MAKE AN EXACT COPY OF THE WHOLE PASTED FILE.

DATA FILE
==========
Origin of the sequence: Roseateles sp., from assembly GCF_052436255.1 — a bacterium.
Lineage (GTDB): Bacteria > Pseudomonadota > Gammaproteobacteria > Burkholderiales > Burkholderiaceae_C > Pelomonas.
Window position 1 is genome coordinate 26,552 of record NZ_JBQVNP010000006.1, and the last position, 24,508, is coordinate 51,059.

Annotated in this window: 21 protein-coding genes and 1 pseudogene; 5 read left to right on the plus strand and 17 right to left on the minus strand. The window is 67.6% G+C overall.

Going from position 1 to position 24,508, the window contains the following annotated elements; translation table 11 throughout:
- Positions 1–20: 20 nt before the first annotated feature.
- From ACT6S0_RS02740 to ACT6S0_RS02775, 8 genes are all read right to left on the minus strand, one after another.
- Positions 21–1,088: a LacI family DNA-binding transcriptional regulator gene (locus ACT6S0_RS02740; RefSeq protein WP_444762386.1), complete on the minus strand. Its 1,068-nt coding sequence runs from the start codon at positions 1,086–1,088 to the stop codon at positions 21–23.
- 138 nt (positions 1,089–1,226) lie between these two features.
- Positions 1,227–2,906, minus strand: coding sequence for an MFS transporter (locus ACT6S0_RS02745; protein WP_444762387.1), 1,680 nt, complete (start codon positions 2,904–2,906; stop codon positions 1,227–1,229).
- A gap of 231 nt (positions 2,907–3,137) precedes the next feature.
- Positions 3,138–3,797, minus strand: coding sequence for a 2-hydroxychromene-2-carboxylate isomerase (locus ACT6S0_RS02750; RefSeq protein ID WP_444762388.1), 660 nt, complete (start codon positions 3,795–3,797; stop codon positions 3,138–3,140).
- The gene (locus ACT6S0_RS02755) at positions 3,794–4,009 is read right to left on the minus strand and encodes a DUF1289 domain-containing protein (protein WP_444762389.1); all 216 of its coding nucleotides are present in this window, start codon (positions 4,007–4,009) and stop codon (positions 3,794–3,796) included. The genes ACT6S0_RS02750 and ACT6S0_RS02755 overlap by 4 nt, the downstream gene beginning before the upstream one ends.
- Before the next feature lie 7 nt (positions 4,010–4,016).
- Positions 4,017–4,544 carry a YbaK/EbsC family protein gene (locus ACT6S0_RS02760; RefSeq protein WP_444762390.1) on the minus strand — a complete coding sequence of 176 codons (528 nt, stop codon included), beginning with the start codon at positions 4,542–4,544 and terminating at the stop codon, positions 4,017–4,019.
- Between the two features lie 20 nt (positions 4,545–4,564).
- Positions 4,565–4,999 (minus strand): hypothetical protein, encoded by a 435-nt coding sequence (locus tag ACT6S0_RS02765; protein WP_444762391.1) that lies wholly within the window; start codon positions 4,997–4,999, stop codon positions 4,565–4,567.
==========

Origin of the sequence: Roseateles sp., from assembly GCF_052436255.1 — a bacterium.
Lineage (GTDB): Bacteria > Pseudomonadota > Gammaproteobacteria > Burkholderiales > Burkholderiaceae_C > Pelomonas.
Window position 1 is genome coordinate 26,552 of record NZ_JBQVNP010000006.1, and the last position, 24,508, is coordinate 51,059.

Annotated in this window: 21 protein-coding genes and 1 pseudogene; 5 read left to right on the plus strand and 17 right to left on the minus strand. The window is 67.6% G+C overall.

Going from position 1 to position 24,508, the window contains the following annotated elements; translation table 11 throughout:
- Positions 1–20: 20 nt before the first annotated feature.
- From ACT6S0_RS02740 to ACT6S0_RS02775, 8 genes are all read right to left on the minus strand, one after another.
- Positions 21–1,088: a LacI family DNA-binding transcriptional regulator gene (locus ACT6S0_RS02740; RefSeq protein WP_444762386.1), complete on the minus strand. Its 1,068-nt coding sequence runs from the start codon at positions 1,086–1,088 to the stop codon at positions 21–23.
- 138 nt (positions 1,089–1,226) lie between these two features.
- Positions 1,227–2,906, minus strand: coding sequence for an MFS transporter (locus ACT6S0_RS02745; protein WP_444762387.1), 1,680 nt, complete (start codon positions 2,904–2,906; stop codon positions 1,227–1,229).
- A gap of 231 nt (positions 2,907–3,137) precedes the next feature.
- Positions 3,138–3,797, minus strand: coding sequence for a 2-hydroxychromene-2-carboxylate isomerase (locus ACT6S0_RS02750; RefSeq protein ID WP_444762388.1), 660 nt, complete (start codon positions 3,795–3,797; stop codon positions 3,138–3,140).
- The gene (locus ACT6S0_RS02755) at positions 3,794–4,009 is read right to left on the minus strand and encodes a DUF1289 domain-containing protein (protein WP_444762389.1); all 216 of its coding nucleotides are present in this window, start codon (positions 4,007–4,009) and stop codon (positions 3,794–3,796) included. The genes ACT6S0_RS02750 and ACT6S0_RS02755 overlap by 4 nt, the downstream gene beginning before the upstream one ends.
- Before the next feature lie 7 nt (positions 4,010–4,016).
- Positions 4,017–4,544 carry a YbaK/EbsC family protein gene (locus ACT6S0_RS02760; RefSeq protein WP_444762390.1) on the minus strand — a complete coding sequence of 176 codons (528 nt, stop codon included), beginning with the start codon at positions 4,542–4,544 and terminating at the stop codon, positions 4,017–4,019.
- Between the two features lie 20 nt (positions 4,545–4,564).
- Positions 4,565–4,999 (minus strand): hypothetical protein, encoded by a 435-nt coding sequence (locus tag ACT6S0_RS02765; protein WP_444762391.1) that lies wholly within the window; start codon positions 4,997–4,999, stop codon positions 4,565–4,567.